Description of the work
Documents in the archives would have us believe that the tapestry is based on a (now lost) Holy Family by Titian, yet there is also a clear link with the so-called Holy Family of François I, a painting dated 1518 and now in the Louvre, attributed to Raphael and his assistants. The group depicting the Virgin and Christ Child, the latter supported on a very similar cradle with volutes, and the figure of St. Joseph are identical, while the differences lie in the number of figures on the left, in the presence in the tapestry of a poetically snowbound landscape and in the detail of the partridge at the Virgin’s feet that gives the tapestry its name.
But while the identification of its painted model may leave plenty of room for debate and assessment, as far as its manufacture is concerned the tapestry is known to have been produced in the grand ducal workshop by Pietro Févère and his son Filippo, who completed the work in 1670.
We know that the tapestry formed part of the collections of Vittoria della Rovere, and indeed it is the only example belonging to the Grand Duchess of this kind of tapestry copied from a painting on canvas, a speciality of Pietro Févère as we can see from other examples in the Gallerie degli Uffizi collections.
The tapestry is in moderately poor condition due to its prolonged exposure in an unsuitable environment such as the current premises, on which it is displayed. Restoration would therefore provide the justification for withdrawal from those premises and subsequent storage in the Gallerie’s own facility, with display in the future Tapestry Museum on rotation.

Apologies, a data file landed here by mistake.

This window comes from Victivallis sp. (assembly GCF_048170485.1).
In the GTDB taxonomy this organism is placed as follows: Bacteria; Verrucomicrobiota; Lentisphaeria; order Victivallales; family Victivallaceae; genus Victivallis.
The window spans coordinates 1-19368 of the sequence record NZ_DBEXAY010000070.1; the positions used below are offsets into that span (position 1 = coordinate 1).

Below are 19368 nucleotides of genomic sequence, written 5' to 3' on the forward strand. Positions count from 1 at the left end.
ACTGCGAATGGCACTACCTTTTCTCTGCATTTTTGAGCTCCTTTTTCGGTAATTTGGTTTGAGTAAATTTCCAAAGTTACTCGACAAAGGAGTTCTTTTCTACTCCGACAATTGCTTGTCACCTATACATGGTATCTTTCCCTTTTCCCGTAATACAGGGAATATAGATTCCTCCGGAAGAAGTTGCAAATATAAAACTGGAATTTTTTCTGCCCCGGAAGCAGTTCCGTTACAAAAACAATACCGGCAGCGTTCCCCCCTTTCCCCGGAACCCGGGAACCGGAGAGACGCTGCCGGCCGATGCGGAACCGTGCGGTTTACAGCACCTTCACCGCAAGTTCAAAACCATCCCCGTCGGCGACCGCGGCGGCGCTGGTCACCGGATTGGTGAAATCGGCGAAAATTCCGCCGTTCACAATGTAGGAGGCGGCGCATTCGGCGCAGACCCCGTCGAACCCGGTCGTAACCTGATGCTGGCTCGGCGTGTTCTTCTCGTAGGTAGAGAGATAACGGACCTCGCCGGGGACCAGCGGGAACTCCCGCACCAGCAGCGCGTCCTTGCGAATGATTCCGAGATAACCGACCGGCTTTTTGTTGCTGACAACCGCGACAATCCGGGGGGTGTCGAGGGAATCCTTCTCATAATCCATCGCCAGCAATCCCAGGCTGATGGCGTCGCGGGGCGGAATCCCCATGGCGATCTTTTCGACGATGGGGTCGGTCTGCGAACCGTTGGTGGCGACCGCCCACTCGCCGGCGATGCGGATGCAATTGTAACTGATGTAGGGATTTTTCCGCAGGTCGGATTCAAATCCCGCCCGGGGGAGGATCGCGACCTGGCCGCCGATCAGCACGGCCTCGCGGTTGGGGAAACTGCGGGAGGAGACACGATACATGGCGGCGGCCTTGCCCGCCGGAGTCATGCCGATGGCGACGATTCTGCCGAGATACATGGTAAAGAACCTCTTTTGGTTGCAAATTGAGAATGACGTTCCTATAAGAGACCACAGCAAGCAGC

Considerable damage consists of tears and of worn or lost weft, particularly in the areas woven with darker yarns. Also, there is a visible stain in the centre of the light-coloured area of sky.
After appropriate verification and solidity tests have been performed on the colours, it is intended to proceed with a complete restoration, which will consist of the following operations:
Revision of tears;
Aesthetic renovation of damaged wefts and consolidation of the tapestry with local silk supports;
Manufacture and installation of a lining for support and protection.
Once restoration has been completed, the tapestry will be put in storage after first being put on public display, possibly to tie in with the Raphael centenary celebrations in consideration of the above-mentioned connection.
Duration of the restoration
Eight months from assignment of commission
Proposed by Alessandra Griffo, Curator of Furniture, Carriages, Tapestries and Musical Instruments.